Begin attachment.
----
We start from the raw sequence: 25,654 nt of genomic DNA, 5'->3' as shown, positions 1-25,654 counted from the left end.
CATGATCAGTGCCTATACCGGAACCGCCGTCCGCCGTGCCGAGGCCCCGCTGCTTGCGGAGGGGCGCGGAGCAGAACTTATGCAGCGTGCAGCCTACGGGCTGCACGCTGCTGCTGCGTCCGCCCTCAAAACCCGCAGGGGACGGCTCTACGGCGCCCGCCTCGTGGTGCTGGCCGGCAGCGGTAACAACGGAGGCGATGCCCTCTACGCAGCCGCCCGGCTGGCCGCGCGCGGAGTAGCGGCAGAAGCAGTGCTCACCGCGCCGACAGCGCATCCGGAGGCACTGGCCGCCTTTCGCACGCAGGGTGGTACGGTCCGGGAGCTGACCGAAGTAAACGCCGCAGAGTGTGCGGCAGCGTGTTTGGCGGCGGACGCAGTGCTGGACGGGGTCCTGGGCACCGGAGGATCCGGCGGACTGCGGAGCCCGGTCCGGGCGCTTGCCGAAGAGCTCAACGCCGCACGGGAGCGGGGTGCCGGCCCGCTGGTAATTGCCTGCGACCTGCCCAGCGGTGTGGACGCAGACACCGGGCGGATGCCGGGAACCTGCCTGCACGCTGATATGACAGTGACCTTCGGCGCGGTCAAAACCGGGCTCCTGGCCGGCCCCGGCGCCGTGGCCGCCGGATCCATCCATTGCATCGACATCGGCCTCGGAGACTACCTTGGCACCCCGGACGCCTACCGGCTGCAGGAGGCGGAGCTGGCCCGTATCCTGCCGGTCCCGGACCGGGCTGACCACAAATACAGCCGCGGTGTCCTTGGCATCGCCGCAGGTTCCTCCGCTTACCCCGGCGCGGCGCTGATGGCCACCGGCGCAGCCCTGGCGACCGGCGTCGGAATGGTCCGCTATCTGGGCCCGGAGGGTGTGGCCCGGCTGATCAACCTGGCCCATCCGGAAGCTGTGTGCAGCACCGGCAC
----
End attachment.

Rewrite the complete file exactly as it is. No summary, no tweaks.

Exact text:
We start from the raw sequence: 25,654 nt of genomic DNA, 5'->3' as shown, positions 1-25,654 counted from the left end.
CATGATCAGTGCCTATACCGGAACCGCCGTCCGCCGTGCCGAGGCCCCGCTGCTTGCGGAGGGGCGCGGAGCAGAACTTATGCAGCGTGCAGCCTACGGGCTGCACGCTGCTGCTGCGTCCGCCCTCAAAACCCGCAGGGGACGGCTCTACGGCGCCCGCCTCGTGGTGCTGGCCGGCAGCGGTAACAACGGAGGCGATGCCCTCTACGCAGCCGCCCGGCTGGCCGCGCGCGGAGTAGCGGCAGAAGCAGTGCTCACCGCGCCGACAGCGCATCCGGAGGCACTGGCCGCCTTTCGCACGCAGGGTGGTACGGTCCGGGAGCTGACCGAAGTAAACGCCGCAGAGTGTGCGGCAGCGTGTTTGGCGGCGGACGCAGTGCTGGACGGGGTCCTGGGCACCGGAGGATCCGGCGGACTGCGGAGCCCGGTCCGGGCGCTTGCCGAAGAGCTCAACGCCGCACGGGAGCGGGGTGCCGGCCCGCTGGTAATTGCCTGCGACCTGCCCAGCGGTGTGGACGCAGACACCGGGCGGATGCCGGGAACCTGCCTGCACGCTGATATGACAGTGACCTTCGGCGCGGTCAAAACCGGGCTCCTGGCCGGCCCCGGCGCCGTGGCCGCCGGATCCATCCATTGCATCGACATCGGCCTCGGAGACTACCTTGGCACCCCGGACGCCTACCGGCTGCAGGAGGCGGAGCTGGCCCGTATCCTGCCGGTCCCGGACCGGGCTGACCACAAATACAGCCGCGGTGTCCTTGGCATCGCCGCAGGTTCCTCCGCTTACCCCGGCGCGGCGCTGATGGCCACCGGCGCAGCCCTGGCGACCGGCGTCGGAATGGTCCGCTATCTGGGCCCGGAGGGTGTGGCCCGGCTGATCAACCTGGCCCATCCGGAAGCTGTGTGCAGCACCGGCAC